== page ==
Obama Signs Federal Ban on ‘Bath Salt’ Drugs

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The Miami Herald / AP

Miami police officers stand watch near naked Rudy Eugene, second from right, who was shot dead by a police officer when he refused to stop chewing on the face of the naked man next to him in late May. Eugene was originally believed to have been under the influence of bath salts at the time of the attacks.

Is our long zombie cannibal bath salt apocalypse finally over? On Monday, President Obama signed a bill to ban several types of synthetic drugs, including synthetic marijuana and the now-infamous “bath salts” that have been implicated in a slew of grisly attacks in recent months. But there have been countless bans on these drugs over the past few years, and they’ve done little or nothing to halt the their spread — manufacturers routinely get around these laws by slightly altering the chemical formula to create a compound that may be only a few molecules different but delivers the same high. How will this new law be any different?

One of the biggest weaknesses of prior local bans has been their inability to stop online sale. As the drug becomes harder and harder to buy in local stores due to bans and bad press, more and more of the drug’s present users are buying it drug online. But the new ban is the first to be enacted on a federal level, meaning it covers the online and interstate sale of bath salts and other synthetics.

(MORE: Miami Moves to Ban Bath Salts)

But the new law’s unique force is that it prohibits not only the compounds currently identified as “bath salts,” but also outlaws similar compounds that may be produced in the future. In addition to the identified compounds, the law also prohibits other any synthetics that may have different chemical formulas but produce the same effects.

“This law will close loopholes that have allowed manufacturers to circumvent local and state bans and ensure that you cannot simply cross state lines to find these deadly bath salts,” Senator Charles Schumer, one of the bill’s sponsors, said in a press release.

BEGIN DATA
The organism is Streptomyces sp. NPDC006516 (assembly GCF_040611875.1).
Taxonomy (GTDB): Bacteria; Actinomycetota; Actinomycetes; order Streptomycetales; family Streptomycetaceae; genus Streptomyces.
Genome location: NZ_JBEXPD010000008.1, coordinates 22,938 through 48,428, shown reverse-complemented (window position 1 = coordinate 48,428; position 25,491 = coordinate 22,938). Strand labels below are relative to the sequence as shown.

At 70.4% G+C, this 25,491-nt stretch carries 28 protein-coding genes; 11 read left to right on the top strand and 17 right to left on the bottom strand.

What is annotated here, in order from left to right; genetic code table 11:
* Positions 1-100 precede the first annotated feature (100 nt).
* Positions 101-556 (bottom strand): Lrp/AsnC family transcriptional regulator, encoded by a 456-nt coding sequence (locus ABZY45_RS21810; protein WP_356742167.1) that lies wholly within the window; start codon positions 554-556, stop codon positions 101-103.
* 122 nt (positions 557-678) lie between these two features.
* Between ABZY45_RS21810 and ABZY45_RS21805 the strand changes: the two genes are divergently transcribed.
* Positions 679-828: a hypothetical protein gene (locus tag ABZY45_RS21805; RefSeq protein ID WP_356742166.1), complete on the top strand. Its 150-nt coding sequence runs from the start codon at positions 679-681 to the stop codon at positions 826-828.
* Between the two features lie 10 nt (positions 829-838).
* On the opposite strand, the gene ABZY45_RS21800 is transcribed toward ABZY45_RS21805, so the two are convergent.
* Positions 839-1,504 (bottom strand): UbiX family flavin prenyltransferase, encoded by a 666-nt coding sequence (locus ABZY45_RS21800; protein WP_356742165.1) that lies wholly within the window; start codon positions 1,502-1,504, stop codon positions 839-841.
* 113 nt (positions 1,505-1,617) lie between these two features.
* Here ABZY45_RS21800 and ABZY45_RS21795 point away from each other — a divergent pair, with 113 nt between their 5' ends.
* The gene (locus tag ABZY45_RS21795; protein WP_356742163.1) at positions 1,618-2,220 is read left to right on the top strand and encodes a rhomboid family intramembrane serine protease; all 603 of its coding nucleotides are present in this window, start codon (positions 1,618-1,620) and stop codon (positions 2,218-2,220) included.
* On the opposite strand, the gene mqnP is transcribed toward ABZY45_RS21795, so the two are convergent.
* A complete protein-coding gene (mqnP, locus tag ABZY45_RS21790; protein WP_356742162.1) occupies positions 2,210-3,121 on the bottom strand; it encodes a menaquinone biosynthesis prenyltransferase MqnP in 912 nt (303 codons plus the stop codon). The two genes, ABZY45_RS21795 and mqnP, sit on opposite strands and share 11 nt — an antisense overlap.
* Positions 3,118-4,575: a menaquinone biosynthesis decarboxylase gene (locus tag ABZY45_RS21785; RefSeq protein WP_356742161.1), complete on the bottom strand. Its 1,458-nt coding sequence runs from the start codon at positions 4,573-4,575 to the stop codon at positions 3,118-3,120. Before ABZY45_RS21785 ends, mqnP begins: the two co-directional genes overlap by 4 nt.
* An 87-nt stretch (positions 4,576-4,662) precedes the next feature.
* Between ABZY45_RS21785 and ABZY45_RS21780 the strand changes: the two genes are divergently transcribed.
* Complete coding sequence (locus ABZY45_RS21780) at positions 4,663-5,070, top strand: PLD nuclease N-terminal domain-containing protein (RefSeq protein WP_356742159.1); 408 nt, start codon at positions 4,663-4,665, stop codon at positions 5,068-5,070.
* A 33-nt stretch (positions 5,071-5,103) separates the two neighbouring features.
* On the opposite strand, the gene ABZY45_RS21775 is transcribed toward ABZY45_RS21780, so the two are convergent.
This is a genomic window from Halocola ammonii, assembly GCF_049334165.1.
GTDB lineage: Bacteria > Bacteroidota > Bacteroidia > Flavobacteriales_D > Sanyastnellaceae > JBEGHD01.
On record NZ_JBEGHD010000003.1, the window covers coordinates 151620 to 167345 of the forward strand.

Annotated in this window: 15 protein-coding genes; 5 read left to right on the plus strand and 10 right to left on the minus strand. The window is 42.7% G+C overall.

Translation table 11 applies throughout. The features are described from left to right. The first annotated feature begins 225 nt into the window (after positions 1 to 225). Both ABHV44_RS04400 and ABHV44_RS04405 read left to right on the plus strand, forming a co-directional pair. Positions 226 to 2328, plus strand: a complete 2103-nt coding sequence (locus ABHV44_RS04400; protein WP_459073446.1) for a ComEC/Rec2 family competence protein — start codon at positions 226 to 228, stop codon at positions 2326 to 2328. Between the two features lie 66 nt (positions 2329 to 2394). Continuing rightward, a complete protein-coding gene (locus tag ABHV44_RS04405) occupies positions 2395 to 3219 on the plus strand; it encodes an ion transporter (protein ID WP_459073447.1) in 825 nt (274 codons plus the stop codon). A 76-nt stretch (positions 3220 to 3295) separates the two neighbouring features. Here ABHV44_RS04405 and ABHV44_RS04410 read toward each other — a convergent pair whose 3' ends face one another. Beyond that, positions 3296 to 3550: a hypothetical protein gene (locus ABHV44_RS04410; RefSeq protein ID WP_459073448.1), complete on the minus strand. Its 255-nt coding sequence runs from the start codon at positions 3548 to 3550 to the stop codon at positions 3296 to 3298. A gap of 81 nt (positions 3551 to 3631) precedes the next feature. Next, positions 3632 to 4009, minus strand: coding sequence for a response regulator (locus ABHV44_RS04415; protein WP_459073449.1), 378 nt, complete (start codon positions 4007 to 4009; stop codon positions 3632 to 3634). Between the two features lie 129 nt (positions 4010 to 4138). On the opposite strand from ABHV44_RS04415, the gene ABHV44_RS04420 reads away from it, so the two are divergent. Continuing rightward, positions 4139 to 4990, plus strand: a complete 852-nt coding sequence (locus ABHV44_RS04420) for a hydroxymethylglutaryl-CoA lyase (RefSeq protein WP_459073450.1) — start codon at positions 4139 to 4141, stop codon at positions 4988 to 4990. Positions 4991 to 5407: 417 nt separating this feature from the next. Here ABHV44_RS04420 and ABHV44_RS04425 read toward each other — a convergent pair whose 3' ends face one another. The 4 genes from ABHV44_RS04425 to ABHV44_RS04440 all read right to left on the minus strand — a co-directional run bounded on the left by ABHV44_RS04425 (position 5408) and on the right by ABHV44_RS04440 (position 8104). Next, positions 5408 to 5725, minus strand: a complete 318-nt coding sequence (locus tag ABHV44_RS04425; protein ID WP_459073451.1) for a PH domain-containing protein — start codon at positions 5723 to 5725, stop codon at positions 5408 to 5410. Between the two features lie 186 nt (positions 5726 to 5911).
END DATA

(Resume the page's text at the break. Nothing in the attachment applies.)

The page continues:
Monday’s law bans the active ingredients of bath salts, mephedrone and methylenedioxypyrovalerone, by adding them to the Food and Drug Administration’s category of substances that cannot be sold under any circumstances and also cannot be prescribed for medical purposes.

The law enumerates 31 compounds that are explicitly banned, giving the precise, dizzying chemical name of each. (20 from the list are synthetic marijuana varieties, and 10 are bath salts.) The compounds listed, experts say, are some of the most popular varieties currently being used, so their immediate ban should slow synthetic drug use at least for the moment.

(MORE: ‘Bath Salts': Evil Lurking at Your Corner Store)

“Certainly there’ll be new compounds,” Gail Banach, director of public education and communications at the Upstate New York Poison Center, explained. “But if you build the higher wall, it makes it a little more difficult for the water to get over it.”

Because “the drug manufacturers are always one step ahead of the law,” in Banach’s words, the law was written to pre-emptively ban the new varieties that bath salt manufacturers will likely develop to get around the ban. The bill also prohibits “analogues” of the banned compounds—compounds that may differ slightly in their chemical makeup but produce very similar reactions in users.

When new compounds (which have most likely already been created by drug designers) hit the market, drug enforcement agents will be able to crack down on them under the same law, without the need for new legislation.

Opponents of the bill have objected that the penalties for possession of the synthetic drugs were too extreme. Sen. Rand Paul, who led the opposition to the bill, has expressed concern that issuing an extreme federal prohibition on another drug would put even more people in our already overcrowded prisons.

(MORE:The Real Victims of the Zombie Bath Salt Apocalypse)

Paul and other opponents have voiced concerns that strict prohibitions on the drug may block research on the drugs by making them too difficult to obtain, even for scientific purposes.

Others have argued that we aren’t yet fully aware of the drugs’ effects. For instance, the first and most famous attack reported as part of the “zombie bath salt” craze was revealed last week to be unrelated to the designer drug.  A toxicology report on the perpetrator, Rudy Eugene, found that the attacker had no synthetic compounds (only marijuana) in his system.

But experts say there is no doubt that the drug is dangerous. Banach said that she has seen the number of emergency room visits for synthetic drugs increase tenfold recently, and receives countless calls from emergency room doctors about how to deal with synthetic drugs. The May highway attack notwithstanding, the drug has been linked to other attacks and is known to produce violent reactions.

MORE: The Cannabis Cannibal? Miami Face-Eater Didn’t Take ‘Bath Salts’